Rm: 4443A Bioscience Complex
Tel: (613) 533-6156
Faculty Web Site: http://www.queensu.ca/biology/people/faculty/friesen.html
RESEARCH AREA/POTENTIAL PROJECTS
My research program involves applying state-of-the-art methods in molecular genetics and bioinformatics both to test evolutionary theory and to aid conservation of endangered species (see http://post.queensu.ca/~vlf/index.htm). Our main focus is investigating the mechanisms by which biodiversity is generated (e.g., how species multiply), which is important for understanding many aspects of evolution and ecology. Some projects have applications to the conservation of specific species, with data being used for assessments under both the Canadian and US endangered species acts. Most projects involve seabirds, but others involve woodland birds, birds of prey, and fish. Questions encompass multiple levels of biological organization, from individual behaviour to phylogenetics (evolutionary trees). Two potential projects are available for 537 students in 2012-13:
1) Comparison of migratory (arctic) vs. resident (temperate) populations of black guillemots (Cepphus grylle) for variation in a gene putatively associated with dispersal propensity (DRD4). The student working on this project will use general protocols to amplify DRD4 from approx. 200 DNA samples previously collected from black guillemots from throughout their range. Sequence variation will be screened at a commercial facility. The student will analyze results to test for differences between migratory and resident populations. This project will help address the question whether arctic populations have the potential to disperse to new habitat when challenged by climate change.
2) Comparison of subarctic populations of Kittlitz’s murrelets (Brachyramphus brevirostris), which are declining, with sympatric populations of marbled murrelets (B. marmoratus) at a gene associated with temperature adaptation (hemoglobin). The procedure is the same as for Project 1. This project will help address the question whether arctic populations have the potential to adapt to the different oxygen-affinities of hemoglobin at warmer termperatures.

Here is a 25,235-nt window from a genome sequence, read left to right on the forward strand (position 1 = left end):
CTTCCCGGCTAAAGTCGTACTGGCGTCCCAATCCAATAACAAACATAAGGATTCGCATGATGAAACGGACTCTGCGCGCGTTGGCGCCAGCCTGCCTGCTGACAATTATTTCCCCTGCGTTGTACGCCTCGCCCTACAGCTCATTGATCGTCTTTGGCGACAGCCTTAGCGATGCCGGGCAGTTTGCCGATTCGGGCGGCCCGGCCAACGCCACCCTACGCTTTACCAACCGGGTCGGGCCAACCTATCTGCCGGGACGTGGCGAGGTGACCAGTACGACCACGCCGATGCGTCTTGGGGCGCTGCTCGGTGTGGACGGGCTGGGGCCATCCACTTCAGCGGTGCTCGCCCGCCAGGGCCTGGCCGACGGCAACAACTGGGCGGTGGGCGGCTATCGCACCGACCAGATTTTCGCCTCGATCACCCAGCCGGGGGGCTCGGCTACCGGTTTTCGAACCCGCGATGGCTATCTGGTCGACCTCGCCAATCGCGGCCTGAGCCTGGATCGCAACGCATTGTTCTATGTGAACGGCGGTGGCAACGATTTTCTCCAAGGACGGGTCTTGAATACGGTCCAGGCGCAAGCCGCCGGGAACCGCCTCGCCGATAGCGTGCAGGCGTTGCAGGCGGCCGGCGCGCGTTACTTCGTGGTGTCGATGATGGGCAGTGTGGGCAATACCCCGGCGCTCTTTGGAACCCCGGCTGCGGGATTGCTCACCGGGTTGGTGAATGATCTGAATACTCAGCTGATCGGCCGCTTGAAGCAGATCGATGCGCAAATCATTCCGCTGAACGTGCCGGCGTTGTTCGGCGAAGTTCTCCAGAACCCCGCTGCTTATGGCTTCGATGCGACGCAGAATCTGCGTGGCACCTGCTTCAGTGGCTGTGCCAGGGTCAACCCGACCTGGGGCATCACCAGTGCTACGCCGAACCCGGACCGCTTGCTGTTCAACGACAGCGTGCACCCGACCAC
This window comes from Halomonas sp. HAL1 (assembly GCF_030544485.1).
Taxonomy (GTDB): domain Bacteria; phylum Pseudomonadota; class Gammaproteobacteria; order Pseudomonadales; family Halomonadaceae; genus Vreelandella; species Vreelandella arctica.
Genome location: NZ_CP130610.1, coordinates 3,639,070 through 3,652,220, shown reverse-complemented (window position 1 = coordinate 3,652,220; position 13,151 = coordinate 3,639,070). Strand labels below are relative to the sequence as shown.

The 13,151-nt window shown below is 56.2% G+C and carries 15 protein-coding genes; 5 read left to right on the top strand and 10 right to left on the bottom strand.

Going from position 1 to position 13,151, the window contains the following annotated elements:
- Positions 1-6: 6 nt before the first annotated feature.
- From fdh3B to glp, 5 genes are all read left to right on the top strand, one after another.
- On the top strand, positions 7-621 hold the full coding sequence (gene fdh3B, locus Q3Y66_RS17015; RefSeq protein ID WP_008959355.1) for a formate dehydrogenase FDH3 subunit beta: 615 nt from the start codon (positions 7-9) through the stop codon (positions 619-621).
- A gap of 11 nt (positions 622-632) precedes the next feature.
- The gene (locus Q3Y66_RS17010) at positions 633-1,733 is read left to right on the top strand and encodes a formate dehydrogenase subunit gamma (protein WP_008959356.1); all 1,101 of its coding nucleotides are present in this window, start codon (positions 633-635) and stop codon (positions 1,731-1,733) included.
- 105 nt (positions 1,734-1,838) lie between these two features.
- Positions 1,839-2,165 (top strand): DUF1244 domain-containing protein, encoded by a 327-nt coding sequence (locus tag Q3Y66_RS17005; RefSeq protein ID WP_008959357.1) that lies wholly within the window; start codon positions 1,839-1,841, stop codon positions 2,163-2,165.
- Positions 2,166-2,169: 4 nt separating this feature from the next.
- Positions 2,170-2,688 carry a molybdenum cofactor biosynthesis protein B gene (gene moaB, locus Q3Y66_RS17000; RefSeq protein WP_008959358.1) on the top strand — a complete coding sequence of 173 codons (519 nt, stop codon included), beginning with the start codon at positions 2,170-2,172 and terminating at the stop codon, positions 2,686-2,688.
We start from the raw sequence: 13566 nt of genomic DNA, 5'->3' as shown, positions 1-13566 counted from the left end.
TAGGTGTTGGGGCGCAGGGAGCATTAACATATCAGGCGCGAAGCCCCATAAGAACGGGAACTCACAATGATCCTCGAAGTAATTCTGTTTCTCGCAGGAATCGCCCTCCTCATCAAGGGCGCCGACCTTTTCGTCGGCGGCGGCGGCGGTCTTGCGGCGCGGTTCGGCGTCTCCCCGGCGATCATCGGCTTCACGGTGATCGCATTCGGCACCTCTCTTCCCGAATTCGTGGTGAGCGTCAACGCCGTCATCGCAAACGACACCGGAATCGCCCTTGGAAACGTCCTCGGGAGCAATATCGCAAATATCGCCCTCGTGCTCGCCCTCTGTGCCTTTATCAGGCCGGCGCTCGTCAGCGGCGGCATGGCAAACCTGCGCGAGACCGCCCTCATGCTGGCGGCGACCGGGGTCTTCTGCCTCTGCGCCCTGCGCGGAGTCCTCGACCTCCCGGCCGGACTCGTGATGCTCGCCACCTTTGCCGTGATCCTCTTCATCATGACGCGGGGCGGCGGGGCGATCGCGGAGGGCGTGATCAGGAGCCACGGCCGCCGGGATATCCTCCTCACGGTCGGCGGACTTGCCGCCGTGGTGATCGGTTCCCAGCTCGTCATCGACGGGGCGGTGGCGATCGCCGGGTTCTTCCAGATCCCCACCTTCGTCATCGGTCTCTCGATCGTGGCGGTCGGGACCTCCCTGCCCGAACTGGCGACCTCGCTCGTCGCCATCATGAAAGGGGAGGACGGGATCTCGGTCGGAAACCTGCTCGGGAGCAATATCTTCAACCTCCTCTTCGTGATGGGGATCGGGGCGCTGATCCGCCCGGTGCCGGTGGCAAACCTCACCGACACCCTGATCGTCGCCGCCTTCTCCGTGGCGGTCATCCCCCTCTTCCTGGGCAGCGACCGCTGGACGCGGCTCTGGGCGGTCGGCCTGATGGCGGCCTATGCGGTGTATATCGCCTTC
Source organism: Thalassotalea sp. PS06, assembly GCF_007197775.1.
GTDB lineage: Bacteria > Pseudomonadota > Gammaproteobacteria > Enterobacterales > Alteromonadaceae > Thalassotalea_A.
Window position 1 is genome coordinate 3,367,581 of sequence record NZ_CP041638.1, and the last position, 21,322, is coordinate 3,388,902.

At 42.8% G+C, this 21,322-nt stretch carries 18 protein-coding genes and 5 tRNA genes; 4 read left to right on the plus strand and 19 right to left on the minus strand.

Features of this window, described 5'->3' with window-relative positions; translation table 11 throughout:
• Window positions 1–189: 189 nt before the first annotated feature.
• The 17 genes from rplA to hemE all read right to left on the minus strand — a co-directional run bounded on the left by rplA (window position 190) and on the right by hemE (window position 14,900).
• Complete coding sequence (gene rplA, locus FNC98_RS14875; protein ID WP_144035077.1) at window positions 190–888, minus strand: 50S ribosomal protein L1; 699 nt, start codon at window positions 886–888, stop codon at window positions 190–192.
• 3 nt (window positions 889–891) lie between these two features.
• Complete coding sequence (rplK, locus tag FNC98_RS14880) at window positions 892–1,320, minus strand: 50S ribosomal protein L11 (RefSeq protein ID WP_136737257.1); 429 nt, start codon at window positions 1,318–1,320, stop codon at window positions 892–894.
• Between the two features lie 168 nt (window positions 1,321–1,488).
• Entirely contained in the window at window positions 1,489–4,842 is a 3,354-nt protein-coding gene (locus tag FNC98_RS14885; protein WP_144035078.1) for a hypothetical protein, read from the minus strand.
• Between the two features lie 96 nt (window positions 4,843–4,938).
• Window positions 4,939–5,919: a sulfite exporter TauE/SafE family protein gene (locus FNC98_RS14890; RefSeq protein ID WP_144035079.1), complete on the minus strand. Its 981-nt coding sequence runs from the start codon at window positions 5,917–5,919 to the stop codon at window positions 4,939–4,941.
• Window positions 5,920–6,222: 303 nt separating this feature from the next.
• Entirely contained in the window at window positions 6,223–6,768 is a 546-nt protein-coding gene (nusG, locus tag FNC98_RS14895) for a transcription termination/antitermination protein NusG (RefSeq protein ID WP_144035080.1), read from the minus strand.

By clarifying the genetic basis of functional traits, the fitness effects of these traits, and existing levels of genetic variation, the proposed work promises to help resolve three general issues that have been identified as fundamental gaps in our current understanding of ecology and evolution: 1) What is the genomic basis of fitness-related traits? (Are they under the control of one gene or many? Does variation involve structural or regulatory genes? What are the pleiotropic effects of those genes?) 2) What are the relative roles of gene flow and adaptation in preventing/promoting population differentiation and speciation in natural populations of animals? 3) How much potential do populations have for local adaptation, and how quickly can they adapt? Results will also have at least two significant benefits for the conservation of biodiversity: 1) Understanding the genetic basis of adaptation will help us predict the ability of populations to adapt to anthropogenic challenges such as climate change. 2) Providing estimates of both neutral and adaptive variation will let us define more effective units for conservation for two species of seabirds challenged by climate change. As top predators, seabirds are key components of numerous marine ecosystems, and, given its long coastlines, Canada has a high international responsibility for their protection.